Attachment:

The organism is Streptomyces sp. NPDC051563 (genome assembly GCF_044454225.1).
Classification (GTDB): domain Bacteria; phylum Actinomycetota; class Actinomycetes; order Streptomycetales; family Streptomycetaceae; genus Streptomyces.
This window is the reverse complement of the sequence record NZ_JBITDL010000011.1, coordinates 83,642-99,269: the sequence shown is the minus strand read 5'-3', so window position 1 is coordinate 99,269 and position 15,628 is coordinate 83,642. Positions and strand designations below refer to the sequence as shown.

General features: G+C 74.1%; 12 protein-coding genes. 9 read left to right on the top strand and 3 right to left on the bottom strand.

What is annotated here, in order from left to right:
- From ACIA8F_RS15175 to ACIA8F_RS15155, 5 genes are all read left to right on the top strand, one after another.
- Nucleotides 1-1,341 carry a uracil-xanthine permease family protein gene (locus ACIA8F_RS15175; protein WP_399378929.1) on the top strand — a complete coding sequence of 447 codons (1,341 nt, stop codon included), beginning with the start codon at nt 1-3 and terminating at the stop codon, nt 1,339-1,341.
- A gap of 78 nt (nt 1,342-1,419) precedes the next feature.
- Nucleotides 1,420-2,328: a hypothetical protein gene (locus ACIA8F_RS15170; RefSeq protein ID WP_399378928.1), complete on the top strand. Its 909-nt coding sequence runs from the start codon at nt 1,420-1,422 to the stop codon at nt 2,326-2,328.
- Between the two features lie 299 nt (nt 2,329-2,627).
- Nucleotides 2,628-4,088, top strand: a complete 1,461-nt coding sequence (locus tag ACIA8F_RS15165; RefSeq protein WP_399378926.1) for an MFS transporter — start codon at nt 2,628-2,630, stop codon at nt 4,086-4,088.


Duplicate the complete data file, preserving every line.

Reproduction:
The organism is Streptomyces sp. NPDC051563 (genome assembly GCF_044454225.1).
Classification (GTDB): domain Bacteria; phylum Actinomycetota; class Actinomycetes; order Streptomycetales; family Streptomycetaceae; genus Streptomyces.
This window is the reverse complement of the sequence record NZ_JBITDL010000011.1, coordinates 83,642-99,269: the sequence shown is the minus strand read 5'-3', so window position 1 is coordinate 99,269 and position 15,628 is coordinate 83,642. Positions and strand designations below refer to the sequence as shown.

General features: G+C 74.1%; 12 protein-coding genes. 9 read left to right on the top strand and 3 right to left on the bottom strand.

What is annotated here, in order from left to right:
- From ACIA8F_RS15175 to ACIA8F_RS15155, 5 genes are all read left to right on the top strand, one after another.
- Nucleotides 1-1,341 carry a uracil-xanthine permease family protein gene (locus ACIA8F_RS15175; protein WP_399378929.1) on the top strand — a complete coding sequence of 447 codons (1,341 nt, stop codon included), beginning with the start codon at nt 1-3 and terminating at the stop codon, nt 1,339-1,341.
- A gap of 78 nt (nt 1,342-1,419) precedes the next feature.
- Nucleotides 1,420-2,328: a hypothetical protein gene (locus ACIA8F_RS15170; RefSeq protein ID WP_399378928.1), complete on the top strand. Its 909-nt coding sequence runs from the start codon at nt 1,420-1,422 to the stop codon at nt 2,326-2,328.
- Between the two features lie 299 nt (nt 2,329-2,627).
- Nucleotides 2,628-4,088, top strand: a complete 1,461-nt coding sequence (locus tag ACIA8F_RS15165; RefSeq protein WP_399378926.1) for an MFS transporter — start codon at nt 2,628-2,630, stop codon at nt 4,086-4,088.